Dolphins, like many ocean-going creatures, are on the move — warming ocean temperatures are pushing many of these marine mammals far north of their historic ranges. Now, a UNH-led breakthrough in underwater acoustic technology will help scientists to distinguish between similar-sounding cetacean calls as they expand their habitat due to climate change.
A recent study published in Nature focuses on two species of dolphins — the Pacific white-sided dolphin and the Risso’s dolphin — that have been heard in Alaska’s Bering and Chukchi seas in recent years, signifying their northward habitat expansion past the Aleutian archipelago. The vocalizations of these two species are nearly identical, making it difficult for both scientists and computer algorithms to tell them apart from one another and thus differentiate their movements.
Mahdi Al Badrawi, a research assistant professor in the UNH Center for Acoustics Research and Education and first author on the study, saw an opportunity to improve on the previous technologies. By pairing a detector (which filters out noise and identifies animal sounds) and an improved type of classifier (which matches the newly recorded vocalizations to a database of known animal sounds), researchers can now distinguish a Pacific white-sided dolphin from a Risso’s dolphin with just a single clicking sound made by the dolphins and recorded underwater — a crucial upgrade, Al Badrawi notes, because there may be only a few vocalizations recorded as the dolphins move into new territory.
“Monitoring marine mammals is vital for conservation efforts and climate change tracking,” he explains. “In addition, it’s likely that these two dolphin species will have an impact on the Arctic food web, and because they eat the same types of fish that humans do, fisheries managers will need more information about dolphin populations and habitat expansion to set sustainable limits on fish harvests.”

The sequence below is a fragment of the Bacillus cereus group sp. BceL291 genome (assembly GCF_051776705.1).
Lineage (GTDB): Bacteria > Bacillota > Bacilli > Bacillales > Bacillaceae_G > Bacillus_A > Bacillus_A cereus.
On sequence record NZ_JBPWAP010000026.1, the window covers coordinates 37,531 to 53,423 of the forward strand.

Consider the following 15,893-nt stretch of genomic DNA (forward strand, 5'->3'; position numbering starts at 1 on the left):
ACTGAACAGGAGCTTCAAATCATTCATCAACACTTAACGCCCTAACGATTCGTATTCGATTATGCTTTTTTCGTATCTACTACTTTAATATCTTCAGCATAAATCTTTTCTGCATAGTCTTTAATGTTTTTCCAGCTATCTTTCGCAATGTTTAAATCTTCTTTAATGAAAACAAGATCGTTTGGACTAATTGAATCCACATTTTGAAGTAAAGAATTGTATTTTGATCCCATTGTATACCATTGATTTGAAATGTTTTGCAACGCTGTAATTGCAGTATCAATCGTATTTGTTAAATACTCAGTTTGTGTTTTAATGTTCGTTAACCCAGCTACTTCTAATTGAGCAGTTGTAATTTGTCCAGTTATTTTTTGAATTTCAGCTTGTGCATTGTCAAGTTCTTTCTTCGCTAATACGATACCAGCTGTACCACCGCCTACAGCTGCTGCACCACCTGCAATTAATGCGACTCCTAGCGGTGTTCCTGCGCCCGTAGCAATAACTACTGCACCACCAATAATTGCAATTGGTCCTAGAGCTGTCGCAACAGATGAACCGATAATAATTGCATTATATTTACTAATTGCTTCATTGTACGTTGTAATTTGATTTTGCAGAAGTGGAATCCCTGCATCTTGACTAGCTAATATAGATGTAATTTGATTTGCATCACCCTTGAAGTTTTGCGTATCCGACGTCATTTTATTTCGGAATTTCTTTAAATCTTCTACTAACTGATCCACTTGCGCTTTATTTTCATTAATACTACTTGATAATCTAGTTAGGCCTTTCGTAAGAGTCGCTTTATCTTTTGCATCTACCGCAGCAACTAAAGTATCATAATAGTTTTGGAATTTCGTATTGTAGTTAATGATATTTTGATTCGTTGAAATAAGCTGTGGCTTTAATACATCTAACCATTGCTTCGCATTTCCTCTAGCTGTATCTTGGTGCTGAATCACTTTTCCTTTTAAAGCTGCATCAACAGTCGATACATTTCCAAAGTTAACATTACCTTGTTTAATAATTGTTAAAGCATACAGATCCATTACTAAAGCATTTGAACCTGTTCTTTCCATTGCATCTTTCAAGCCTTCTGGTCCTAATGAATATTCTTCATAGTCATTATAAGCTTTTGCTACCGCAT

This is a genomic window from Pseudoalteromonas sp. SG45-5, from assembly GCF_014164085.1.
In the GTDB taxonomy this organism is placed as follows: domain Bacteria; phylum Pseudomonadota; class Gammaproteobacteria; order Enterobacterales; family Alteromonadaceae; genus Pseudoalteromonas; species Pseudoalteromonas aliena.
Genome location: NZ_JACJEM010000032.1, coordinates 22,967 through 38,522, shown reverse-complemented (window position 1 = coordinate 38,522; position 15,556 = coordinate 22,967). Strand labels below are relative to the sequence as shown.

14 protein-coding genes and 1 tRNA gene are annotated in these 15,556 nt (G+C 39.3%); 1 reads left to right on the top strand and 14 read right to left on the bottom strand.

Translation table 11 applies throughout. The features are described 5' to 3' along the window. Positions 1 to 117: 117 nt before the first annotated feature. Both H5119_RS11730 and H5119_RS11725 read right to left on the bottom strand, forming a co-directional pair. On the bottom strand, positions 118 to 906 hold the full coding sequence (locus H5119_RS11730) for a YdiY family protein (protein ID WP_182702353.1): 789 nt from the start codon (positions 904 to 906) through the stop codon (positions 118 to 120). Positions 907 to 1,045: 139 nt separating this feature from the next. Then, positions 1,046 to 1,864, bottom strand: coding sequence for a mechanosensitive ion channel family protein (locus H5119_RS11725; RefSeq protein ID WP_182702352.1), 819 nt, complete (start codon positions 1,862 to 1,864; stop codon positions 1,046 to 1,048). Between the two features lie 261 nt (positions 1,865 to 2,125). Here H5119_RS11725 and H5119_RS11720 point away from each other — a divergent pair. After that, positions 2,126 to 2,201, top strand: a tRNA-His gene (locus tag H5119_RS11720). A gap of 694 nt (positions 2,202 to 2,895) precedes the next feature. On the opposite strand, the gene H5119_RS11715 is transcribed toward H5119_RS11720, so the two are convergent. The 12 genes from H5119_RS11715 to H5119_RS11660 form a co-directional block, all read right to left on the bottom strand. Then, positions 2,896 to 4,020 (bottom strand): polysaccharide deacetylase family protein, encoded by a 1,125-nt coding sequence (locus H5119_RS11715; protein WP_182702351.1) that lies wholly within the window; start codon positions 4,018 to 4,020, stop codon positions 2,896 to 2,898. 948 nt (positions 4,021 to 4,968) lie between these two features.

"Monitoring marine mammals is vital for conservation efforts and climate change tracking."
Al Badrawi’s interest in underwater acoustics began while he was a post-doctoral researcher at UNH in 2017, when he first started to explore this topic with colleagues. As part of this study, he developed a tool called the Variational Mode Decomposition (VMD), which enables the classifier to break down sound signals into more highly defined pieces to see all the fine-scale characteristics. The new technology he helped develop can be used to differentiate animals of similar acoustic characteristics, whether they live underwater or on land, he notes.
“I find it fascinating how the classification of these animals — being able to tell them apart from one another — can play an important role in our understanding of climate change and our efforts to mitigate those changes,” he adds.
This research was funded by the U.S. Office of Naval Research’s Marine Mammal and Biology Program.
The UNH Institute for the Study of Earth, Oceans, and Space (EOS) is UNH's largest research enterprise, comprising six centers with a focus on interdisciplinary, high-impact research on Earth and climate systems, space science, the marine environment, seafloor mapping and environmental acoustics. With approximately 100 principal investigators managing more than 400 individual grant awards, and with annual expenditures exceeding $45 million, EOS fosters an intellectual and scientific environment that advances visionary scholarship and leadership in world-class and graduate education.